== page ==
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Old 01-10-2007, 12:01 AM   #31
JimBass
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You're very welcome for the link!

Nearly every linux distro has a 64 bit version. Debian, Suse, Fedora, Gentoo, I think all but slackware, and they do have an unofficial port to 64 bit architectures.

You can get drivers from manufactures sites, but for the most part, you don't need to. The drivers are included in the kernel, and you only need to add drivers for things like video cards (NVidia and ATI) which have closed source drivers. All your network cards, many wireless, all soundcards have drivers built right in.

No, that doesn't in any way mean reinstalling the OS with any update! First off, the kernel and OS are not the same thing, which confuses most recent windows folks. You can update the kernel, and the OS is untouched. You also probably load most of the drivers as mosules, so if an update comes out, the module gets pulled, recompiled, and reinserted. No problem. Also, there is very few updates that come out for the drivers between kernel versions. You won't need to manage your kernel all that much, unless you choose to. Your distro will keep your kernel up to date.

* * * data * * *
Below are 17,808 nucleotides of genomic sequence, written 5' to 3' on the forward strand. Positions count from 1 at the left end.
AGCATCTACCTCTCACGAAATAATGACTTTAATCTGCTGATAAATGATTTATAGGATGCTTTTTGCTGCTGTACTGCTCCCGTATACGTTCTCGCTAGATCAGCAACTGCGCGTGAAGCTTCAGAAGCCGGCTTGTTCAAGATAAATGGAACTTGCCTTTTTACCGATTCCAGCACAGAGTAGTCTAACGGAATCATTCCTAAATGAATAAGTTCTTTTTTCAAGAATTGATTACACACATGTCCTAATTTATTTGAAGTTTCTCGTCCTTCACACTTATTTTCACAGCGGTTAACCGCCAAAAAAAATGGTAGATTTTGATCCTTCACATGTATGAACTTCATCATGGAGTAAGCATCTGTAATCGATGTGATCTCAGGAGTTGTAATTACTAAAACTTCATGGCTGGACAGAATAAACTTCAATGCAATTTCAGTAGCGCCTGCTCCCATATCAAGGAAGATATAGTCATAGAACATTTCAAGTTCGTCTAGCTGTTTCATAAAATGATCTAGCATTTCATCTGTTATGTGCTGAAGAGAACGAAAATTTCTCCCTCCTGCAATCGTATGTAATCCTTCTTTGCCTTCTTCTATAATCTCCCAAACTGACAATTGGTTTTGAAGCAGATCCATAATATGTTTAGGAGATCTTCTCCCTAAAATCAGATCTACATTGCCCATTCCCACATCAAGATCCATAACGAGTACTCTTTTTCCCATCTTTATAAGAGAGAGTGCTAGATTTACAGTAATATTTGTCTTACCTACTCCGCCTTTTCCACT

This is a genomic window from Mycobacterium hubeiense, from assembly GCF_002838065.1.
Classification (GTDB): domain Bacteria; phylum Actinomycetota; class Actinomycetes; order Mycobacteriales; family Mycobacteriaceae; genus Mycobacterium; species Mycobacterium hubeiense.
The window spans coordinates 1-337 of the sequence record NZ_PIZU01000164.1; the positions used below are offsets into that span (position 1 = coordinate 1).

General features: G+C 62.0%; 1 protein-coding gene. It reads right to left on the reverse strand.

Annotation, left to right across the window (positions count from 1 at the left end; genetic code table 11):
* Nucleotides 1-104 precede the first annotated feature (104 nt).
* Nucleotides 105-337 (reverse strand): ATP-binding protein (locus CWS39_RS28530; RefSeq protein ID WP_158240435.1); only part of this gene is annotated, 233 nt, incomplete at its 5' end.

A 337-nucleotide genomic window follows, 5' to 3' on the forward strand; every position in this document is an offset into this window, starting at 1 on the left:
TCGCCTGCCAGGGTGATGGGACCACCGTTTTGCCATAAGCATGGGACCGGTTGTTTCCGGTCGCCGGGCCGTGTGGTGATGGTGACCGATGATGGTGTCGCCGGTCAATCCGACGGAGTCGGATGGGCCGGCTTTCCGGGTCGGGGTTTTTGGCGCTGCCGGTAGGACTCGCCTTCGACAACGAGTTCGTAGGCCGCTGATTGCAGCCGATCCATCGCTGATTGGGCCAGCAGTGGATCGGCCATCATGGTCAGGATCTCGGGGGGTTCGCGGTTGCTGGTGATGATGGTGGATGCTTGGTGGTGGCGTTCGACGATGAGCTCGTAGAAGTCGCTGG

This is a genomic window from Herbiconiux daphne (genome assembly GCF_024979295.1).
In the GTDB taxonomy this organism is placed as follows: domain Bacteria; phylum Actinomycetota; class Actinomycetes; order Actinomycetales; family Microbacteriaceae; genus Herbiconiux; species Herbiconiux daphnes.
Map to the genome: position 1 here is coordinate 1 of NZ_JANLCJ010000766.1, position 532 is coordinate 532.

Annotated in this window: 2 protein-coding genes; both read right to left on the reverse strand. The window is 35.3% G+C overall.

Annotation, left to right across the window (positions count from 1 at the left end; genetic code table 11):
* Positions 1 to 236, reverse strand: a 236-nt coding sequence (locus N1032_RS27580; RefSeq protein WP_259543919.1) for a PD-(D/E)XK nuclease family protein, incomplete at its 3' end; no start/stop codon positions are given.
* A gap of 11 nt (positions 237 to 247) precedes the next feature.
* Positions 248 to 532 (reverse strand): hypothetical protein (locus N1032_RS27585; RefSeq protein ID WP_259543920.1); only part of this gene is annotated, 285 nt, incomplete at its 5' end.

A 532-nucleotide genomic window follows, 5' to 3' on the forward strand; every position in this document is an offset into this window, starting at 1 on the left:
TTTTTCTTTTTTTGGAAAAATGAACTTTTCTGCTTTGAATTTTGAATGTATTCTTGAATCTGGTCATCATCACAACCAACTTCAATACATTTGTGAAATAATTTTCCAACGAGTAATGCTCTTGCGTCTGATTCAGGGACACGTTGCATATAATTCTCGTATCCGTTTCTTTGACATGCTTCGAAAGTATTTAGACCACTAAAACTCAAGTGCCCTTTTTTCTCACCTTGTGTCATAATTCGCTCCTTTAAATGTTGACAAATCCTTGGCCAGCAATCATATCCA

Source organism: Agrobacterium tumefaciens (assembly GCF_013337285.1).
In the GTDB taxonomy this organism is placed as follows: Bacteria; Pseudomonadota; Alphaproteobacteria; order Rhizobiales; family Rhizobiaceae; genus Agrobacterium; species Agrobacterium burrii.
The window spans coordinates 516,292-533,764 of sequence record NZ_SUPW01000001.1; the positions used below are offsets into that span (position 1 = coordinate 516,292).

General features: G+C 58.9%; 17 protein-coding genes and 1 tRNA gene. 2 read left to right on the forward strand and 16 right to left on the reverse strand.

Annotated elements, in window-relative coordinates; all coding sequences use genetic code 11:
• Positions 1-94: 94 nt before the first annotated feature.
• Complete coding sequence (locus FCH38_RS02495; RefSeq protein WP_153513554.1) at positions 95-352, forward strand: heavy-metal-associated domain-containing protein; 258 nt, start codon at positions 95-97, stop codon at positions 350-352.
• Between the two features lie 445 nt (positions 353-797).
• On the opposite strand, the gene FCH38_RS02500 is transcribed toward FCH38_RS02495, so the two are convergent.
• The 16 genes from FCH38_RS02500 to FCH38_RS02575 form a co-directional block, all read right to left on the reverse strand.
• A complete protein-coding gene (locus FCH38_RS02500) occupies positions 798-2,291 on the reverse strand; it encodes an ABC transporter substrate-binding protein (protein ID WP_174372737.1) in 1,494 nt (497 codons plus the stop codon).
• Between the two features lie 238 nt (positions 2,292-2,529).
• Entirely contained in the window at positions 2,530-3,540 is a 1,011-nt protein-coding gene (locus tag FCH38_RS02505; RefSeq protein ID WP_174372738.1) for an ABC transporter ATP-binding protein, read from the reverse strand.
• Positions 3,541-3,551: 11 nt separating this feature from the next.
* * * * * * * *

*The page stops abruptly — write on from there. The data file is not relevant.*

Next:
Peace,
JimBass

Last edited by JimBass; 01-10-2007 at 12:03 AM.
 
Old 01-10-2007, 04:17 AM   #32
IndyGunFreak
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Quote:
Originally Posted by MyDogAndMe
JimBass thanks for the link it was very interesting. Pixellany I have a 10GB drive I am going to swap for my secondary drive to put Linux on. IndyGunFreak some very useful alternatives there.
Will any of the Linux OS support 64bit processing, because I am thinking of building a new system sometime, but I just don't feel like buying Bill Gates spyware called Vista!!
It wouldn't surprise me if the final version of Vista has compulsary fingerprint and iris scanning built into it!
The more I read about these Linux systems the more I like the idea, and NO I do not expect it to be an exact replacement of windows, and NO I am not blowing Bill Gates trumpet for him.
I have given Kubunto a try out running direct from the CD, but the spelling of the applications would drive me nuts. Everything starts with a 'K'. So I will try some of the others that you have all suggested. And a final question is, how do you get hold of drivers new and old. I did read they are built into the kernal somewhere, but does that mean re-installing the OS every time there is a driver upgrade?
I've never understood why they do that with KDE apps (starting them with K). It is a little annoying, not to mention some of it just sounds absurd. Ubuntu tends to do the same thing with Xubuntu , but with X. I guess the one good thing about it, is when searching the repositories, its easy to differentiate between what is intended for Xfce and KDE, vs Gnome.